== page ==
Not a Lexis Advance subscriber? Try it out for free.
LexisNexis® CLE On-Demand features premium content from partners like American Law Institute Continuing Legal Education and Pozner & Dodd. Choose from a broad listing of topics suited for law firms, corporate legal departments, and government entities. Individual courses and subscriptions available.
By J. Cullen Howe, Environmental Law Specialist, Arnold & Porter LLP
Increasingly, states and municipalities are requiring buildings within their jurisdictions to perform energy audits or otherwise disclose their energy use, usually referred to as “benchmarking.”
A building energy audit is simply a report on a building’s energy use and performance, as well as measures that can be taken to increase energy efficiency and reduce costs. Building energy audits can take several forms. The American Society of Heating, Refrigerating, and Air-Conditioning Engineers (ASHRAE) has established several levels of energy audits. Level 1 requires only a walk-through of the building and a preliminary energy analysis. This level is meant to identify the so-called “low-hanging fruit” of energy efficiency initiatives available for a building, such as lighting upgrades. Levels 2 and 3 are much more detailed and provide comprehensive analyses of building energy use, efficiency upgrades, and return on investment.
“Benchmarking” is simply measuring the amount of energy used in a building and comparing it with similar buildings. EPA’s Energy Star Portfolio Manager is a widely accepted approach for compiling building energy data and comparing it with similar buildings nationwide. Portfolio Manager is an online tool that allows building owners and operators to track energy use in a single building or a portfolio of buildings, compare a building’s energy performance against other similar buildings, estimate a building’s carbon footprint from the use of purchased energy and on-site fuel use, and track energy conservation improvements. If a building achieves an Energy Star score of 75, meaning that it is more energy efficient than 75% of similar buildings, it is eligible to receive the Energy Star designation.
A number of states and municipalities have begun requiring building energy audits or benchmarking in certain instances. For example, California recently enacted a law (AB 1103) that requires commercial buildings to release water and energy benchmark data and ratings for the previous 12 months to parties in commercial real estate transactions involving the sale, lease or financing of a building. The law is expected to go into effect in the second quarter of 2011. Similar laws have been enacted in Washington D.C. and Seattle.
At the municipal level, one of the laws (Local Law 87) passed as part of New York City’s Greener, Greater Buildings Plan requires that beginning in 2013 all private buildings over 50,000 square feet (as well as public buildings over 10,000 square feet) conduct ASHRAE Level 2 energy audits every ten years and submit the results to the New York City Department of Buildings. Another law (Local Law 84) enacted as part of the plan requires that covered buildings benchmark their energy and water use using Portfolio Manager. San Francisco recently enacted a law requiring buildings over 10,000 square feet to benchmark their energy use on annual basis using Portfolio Manager and file this information with the city, as well as conduct energy audits every 5 years.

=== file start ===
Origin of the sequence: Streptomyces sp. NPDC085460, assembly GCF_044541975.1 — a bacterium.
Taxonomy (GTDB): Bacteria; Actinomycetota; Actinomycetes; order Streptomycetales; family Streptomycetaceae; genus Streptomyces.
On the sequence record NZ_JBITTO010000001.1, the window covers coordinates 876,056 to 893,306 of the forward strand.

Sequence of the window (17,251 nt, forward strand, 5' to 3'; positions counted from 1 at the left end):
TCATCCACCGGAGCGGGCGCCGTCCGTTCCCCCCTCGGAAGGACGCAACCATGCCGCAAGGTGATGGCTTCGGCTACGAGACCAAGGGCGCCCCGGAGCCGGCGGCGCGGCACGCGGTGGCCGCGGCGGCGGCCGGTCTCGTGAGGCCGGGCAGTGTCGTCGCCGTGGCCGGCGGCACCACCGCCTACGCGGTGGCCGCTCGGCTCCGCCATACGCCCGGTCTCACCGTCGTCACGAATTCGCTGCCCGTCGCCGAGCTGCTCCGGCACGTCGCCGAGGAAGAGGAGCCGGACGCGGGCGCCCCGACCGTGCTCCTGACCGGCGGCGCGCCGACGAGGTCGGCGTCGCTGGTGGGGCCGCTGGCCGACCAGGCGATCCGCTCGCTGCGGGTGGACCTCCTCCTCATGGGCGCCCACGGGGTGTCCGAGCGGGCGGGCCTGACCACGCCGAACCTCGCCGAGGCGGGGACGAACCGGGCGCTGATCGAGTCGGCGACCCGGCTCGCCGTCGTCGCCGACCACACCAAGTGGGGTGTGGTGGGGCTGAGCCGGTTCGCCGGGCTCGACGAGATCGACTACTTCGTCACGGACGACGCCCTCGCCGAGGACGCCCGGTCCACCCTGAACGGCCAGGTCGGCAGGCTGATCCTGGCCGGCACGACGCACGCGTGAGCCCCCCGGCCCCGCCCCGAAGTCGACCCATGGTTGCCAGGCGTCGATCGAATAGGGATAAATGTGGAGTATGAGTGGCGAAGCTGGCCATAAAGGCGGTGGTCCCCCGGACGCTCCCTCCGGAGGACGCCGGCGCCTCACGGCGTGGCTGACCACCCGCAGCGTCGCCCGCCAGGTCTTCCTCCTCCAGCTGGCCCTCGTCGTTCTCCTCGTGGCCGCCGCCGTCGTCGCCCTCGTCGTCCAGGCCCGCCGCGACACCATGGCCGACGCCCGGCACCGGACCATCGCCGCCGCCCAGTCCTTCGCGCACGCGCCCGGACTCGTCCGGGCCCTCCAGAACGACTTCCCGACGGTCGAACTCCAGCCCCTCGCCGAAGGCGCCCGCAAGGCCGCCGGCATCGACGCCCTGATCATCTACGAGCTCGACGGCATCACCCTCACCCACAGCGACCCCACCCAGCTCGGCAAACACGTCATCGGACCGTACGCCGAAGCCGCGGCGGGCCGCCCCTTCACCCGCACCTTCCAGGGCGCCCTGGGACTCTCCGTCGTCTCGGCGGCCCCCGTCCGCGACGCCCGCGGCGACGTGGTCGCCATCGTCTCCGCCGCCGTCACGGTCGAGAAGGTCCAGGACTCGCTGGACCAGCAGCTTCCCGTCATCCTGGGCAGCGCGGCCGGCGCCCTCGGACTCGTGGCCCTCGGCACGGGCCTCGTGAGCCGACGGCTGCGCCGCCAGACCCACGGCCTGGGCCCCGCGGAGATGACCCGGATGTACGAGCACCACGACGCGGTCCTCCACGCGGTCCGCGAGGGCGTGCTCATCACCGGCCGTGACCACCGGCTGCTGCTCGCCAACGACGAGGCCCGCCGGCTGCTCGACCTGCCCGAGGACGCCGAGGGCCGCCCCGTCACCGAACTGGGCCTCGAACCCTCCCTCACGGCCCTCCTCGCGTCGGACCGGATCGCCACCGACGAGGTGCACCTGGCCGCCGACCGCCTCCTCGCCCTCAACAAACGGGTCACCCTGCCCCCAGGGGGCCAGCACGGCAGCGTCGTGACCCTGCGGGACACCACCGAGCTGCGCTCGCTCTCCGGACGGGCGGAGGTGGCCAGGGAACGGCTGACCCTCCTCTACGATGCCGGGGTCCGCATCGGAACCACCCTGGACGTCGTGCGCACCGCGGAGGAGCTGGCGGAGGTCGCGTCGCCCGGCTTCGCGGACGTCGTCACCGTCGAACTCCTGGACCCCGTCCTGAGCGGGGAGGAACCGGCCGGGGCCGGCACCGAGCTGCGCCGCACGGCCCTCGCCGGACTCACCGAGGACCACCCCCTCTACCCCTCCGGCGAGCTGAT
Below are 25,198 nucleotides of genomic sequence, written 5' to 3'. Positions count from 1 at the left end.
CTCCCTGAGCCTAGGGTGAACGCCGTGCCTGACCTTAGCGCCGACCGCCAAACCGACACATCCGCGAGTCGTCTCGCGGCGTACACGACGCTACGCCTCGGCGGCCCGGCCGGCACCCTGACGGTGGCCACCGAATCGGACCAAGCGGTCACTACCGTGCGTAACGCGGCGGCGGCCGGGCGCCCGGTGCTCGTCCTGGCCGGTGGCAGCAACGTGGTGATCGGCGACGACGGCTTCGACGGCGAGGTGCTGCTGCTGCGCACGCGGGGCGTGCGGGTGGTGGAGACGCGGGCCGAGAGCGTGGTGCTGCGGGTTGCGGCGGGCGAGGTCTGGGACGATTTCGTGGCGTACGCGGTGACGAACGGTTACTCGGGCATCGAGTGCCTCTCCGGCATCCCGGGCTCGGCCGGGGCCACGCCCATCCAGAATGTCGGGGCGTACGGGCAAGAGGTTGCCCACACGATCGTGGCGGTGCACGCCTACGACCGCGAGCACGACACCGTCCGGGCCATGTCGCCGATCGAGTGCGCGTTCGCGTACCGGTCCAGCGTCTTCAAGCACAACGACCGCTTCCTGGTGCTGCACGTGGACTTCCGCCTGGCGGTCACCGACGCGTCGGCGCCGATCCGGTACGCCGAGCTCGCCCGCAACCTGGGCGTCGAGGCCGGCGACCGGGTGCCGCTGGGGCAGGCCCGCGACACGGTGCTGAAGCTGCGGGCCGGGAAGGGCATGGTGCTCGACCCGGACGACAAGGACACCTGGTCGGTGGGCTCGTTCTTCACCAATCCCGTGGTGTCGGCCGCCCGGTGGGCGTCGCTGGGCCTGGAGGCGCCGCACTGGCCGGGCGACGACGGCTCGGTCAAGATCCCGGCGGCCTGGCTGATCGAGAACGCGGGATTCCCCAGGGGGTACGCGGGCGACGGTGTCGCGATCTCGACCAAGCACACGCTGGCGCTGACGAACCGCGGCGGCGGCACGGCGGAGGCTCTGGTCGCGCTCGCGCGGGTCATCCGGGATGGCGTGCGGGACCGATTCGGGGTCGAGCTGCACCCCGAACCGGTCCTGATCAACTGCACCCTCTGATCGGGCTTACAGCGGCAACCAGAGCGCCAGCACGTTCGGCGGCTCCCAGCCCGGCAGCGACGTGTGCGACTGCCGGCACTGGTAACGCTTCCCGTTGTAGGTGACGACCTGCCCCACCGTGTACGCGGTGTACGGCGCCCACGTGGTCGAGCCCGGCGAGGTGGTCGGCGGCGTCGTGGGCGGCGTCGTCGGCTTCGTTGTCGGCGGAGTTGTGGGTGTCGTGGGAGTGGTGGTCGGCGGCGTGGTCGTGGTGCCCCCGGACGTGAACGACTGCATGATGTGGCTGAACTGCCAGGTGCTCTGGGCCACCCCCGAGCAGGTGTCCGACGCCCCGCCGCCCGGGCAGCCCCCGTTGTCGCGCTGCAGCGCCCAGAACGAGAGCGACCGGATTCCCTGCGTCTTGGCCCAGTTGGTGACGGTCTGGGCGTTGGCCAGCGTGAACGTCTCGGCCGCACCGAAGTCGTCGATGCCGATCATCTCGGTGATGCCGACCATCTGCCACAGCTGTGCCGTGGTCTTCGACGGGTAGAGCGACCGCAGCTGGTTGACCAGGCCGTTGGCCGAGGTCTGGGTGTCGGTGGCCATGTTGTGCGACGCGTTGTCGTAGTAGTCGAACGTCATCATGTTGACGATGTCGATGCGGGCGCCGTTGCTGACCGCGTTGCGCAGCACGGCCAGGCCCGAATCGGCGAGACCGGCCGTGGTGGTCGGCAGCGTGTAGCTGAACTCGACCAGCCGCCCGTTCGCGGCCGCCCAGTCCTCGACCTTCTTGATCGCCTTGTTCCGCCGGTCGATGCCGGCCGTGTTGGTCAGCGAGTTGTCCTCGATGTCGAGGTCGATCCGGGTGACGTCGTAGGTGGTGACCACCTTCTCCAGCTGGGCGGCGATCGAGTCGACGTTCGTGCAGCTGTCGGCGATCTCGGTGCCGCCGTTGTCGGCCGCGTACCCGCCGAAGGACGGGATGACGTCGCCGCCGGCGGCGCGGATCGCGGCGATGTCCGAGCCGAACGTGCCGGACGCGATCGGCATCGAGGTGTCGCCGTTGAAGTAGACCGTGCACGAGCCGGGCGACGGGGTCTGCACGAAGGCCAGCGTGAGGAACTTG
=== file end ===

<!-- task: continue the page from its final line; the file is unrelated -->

Reprinted with permission from Green Building Law Update Service.
The Green Building Law Update Service is a 2011 LexisNexis Top 50 Blogs for Environmental Law & Climate Change nominee.
J. Cullen Howe is an environmental law specialist at Arnold & Porter LLP. Much of Cullen's work focuses on climate change, where he attempts to educate lawyers and the public at large on the enormous cooperation necessary to adequately address this problem. In addition to his work on climate change, Cullen is the managing editor of Environmental Law in New York, edits the Environmental Law Practice Guide, Brownfields Law and Practice, the Environmental Impact Review in New York, and has drafted chapters in the Environmental Law Practice Guide on climate change and green building. Mr. Howe is a graduate of Vermont Law School, where he was the managing editor of the Vermont Law Review, and a graduate of DePauw University, where he was a member of Phi Beta Kappa.
These publications can be purchased at the Store by clicking on the above links. Lexis.com subscribers may also access them at the following links: Environmental Law in New York; Environmental Law Practice Guide; Brownfields Law and Practice; Environmental Impact Review in New York.
J. Cullen Howe is the author of Green Financing: Governmental and Private Programs Concerning Financing of Green Buildings, Ch. 2M, in Real Estate Financing (Lexis treatise), and will be discussing this development in his next update for the treatise.
Lexis.com subscribers may also access comprehensive Green Building materials at All Green Buildings Analytical Materials, Legal News, Surveys & Briefs.
For more information about LexisNexis products and solutions connect with us through our corporate site.